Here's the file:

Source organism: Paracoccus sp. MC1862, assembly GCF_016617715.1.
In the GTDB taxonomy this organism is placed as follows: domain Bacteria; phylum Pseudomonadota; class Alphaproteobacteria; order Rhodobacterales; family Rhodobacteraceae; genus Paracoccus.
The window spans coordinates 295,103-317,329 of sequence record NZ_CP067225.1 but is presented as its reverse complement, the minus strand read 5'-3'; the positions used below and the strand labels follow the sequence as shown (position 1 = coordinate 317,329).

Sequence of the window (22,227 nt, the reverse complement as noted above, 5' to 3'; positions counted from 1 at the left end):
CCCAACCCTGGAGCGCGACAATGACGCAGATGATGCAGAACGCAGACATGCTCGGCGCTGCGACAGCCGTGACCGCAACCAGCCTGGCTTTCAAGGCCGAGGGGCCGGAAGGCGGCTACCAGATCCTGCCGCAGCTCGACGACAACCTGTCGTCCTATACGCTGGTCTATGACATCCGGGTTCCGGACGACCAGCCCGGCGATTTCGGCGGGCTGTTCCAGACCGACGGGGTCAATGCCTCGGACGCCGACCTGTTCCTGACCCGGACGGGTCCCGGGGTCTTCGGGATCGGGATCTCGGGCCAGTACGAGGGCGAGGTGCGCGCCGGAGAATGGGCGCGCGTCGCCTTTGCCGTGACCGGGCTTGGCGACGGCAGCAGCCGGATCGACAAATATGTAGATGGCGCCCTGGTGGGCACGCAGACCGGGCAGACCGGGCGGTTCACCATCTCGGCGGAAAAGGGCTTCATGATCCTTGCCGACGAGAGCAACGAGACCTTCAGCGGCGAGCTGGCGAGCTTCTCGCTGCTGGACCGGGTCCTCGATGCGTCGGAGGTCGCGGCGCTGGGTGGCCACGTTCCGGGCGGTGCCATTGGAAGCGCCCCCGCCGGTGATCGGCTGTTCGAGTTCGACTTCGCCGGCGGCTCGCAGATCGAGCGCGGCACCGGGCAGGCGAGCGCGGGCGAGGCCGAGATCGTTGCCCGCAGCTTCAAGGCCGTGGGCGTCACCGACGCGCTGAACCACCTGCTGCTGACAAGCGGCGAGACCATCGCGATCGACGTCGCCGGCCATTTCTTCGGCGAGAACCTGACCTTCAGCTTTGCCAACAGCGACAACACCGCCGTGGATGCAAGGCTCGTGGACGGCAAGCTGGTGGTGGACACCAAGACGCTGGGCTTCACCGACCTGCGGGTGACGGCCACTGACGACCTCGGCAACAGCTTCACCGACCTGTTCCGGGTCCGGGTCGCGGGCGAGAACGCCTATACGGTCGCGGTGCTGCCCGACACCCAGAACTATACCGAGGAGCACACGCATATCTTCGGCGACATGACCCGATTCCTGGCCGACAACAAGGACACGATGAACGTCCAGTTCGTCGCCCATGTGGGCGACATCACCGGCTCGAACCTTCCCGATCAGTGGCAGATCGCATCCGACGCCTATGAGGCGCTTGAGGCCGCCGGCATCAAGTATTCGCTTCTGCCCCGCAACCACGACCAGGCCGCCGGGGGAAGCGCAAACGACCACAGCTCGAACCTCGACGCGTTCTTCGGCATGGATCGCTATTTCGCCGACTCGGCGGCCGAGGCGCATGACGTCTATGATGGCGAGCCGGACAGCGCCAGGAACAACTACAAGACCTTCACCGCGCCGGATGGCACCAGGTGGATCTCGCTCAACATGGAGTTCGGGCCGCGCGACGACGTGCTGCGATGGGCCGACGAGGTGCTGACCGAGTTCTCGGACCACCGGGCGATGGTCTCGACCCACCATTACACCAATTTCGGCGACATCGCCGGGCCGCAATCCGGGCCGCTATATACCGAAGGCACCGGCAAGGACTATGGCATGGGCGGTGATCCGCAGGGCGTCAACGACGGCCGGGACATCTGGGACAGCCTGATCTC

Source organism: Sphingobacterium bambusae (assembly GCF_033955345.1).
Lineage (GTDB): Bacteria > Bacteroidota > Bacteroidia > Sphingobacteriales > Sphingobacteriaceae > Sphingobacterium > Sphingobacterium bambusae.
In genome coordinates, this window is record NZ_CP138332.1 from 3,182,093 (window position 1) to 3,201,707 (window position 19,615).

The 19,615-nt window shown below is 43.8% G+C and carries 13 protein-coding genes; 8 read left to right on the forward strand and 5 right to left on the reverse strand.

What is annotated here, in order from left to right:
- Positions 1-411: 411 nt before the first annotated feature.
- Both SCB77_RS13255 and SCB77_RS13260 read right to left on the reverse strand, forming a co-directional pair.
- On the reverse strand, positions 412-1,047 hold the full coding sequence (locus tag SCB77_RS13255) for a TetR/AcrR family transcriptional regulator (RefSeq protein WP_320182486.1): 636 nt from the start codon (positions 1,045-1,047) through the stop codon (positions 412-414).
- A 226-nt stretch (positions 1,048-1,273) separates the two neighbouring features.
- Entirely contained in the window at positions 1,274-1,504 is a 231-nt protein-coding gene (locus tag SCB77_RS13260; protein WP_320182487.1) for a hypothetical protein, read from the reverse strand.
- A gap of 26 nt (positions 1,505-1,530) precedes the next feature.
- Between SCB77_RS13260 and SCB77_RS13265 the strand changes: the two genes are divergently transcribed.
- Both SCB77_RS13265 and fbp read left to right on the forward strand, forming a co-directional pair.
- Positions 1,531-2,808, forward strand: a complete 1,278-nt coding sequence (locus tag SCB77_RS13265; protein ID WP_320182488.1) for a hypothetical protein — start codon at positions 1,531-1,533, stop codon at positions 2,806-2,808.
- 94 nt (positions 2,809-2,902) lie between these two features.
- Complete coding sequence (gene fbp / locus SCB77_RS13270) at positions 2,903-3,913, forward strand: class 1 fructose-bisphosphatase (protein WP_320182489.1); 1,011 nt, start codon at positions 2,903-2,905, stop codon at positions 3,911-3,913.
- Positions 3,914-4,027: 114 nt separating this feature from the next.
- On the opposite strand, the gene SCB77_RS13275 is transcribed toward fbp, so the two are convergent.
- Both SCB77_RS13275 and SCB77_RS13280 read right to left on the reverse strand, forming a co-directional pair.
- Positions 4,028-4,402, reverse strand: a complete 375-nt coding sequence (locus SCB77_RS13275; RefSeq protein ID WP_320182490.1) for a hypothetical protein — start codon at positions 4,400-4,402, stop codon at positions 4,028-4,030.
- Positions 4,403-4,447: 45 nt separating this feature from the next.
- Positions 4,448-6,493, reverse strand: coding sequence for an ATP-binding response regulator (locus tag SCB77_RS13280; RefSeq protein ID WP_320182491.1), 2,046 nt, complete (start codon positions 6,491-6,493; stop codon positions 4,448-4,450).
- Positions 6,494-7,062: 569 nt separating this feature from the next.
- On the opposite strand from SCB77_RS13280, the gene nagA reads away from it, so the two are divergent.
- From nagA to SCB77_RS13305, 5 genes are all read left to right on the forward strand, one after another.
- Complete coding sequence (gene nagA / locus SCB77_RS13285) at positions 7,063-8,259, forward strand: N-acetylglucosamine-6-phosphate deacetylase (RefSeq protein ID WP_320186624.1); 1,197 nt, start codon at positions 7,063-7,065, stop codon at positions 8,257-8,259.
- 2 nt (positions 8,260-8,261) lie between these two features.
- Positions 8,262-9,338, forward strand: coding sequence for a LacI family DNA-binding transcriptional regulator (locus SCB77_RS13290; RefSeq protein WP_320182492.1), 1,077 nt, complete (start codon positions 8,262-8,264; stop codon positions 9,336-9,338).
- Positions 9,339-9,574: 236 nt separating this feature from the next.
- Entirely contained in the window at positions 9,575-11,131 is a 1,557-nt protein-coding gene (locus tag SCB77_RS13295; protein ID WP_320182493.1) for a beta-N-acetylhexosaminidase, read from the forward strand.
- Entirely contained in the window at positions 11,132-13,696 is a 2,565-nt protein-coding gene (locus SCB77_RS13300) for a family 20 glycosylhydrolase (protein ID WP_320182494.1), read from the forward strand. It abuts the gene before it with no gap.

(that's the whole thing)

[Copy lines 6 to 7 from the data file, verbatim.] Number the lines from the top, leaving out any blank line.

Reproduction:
Source organism: Sphingobacterium bambusae (assembly GCF_033955345.1).
Lineage (GTDB): Bacteria > Bacteroidota > Bacteroidia > Sphingobacteriales > Sphingobacteriaceae > Sphingobacterium > Sphingobacterium bambusae.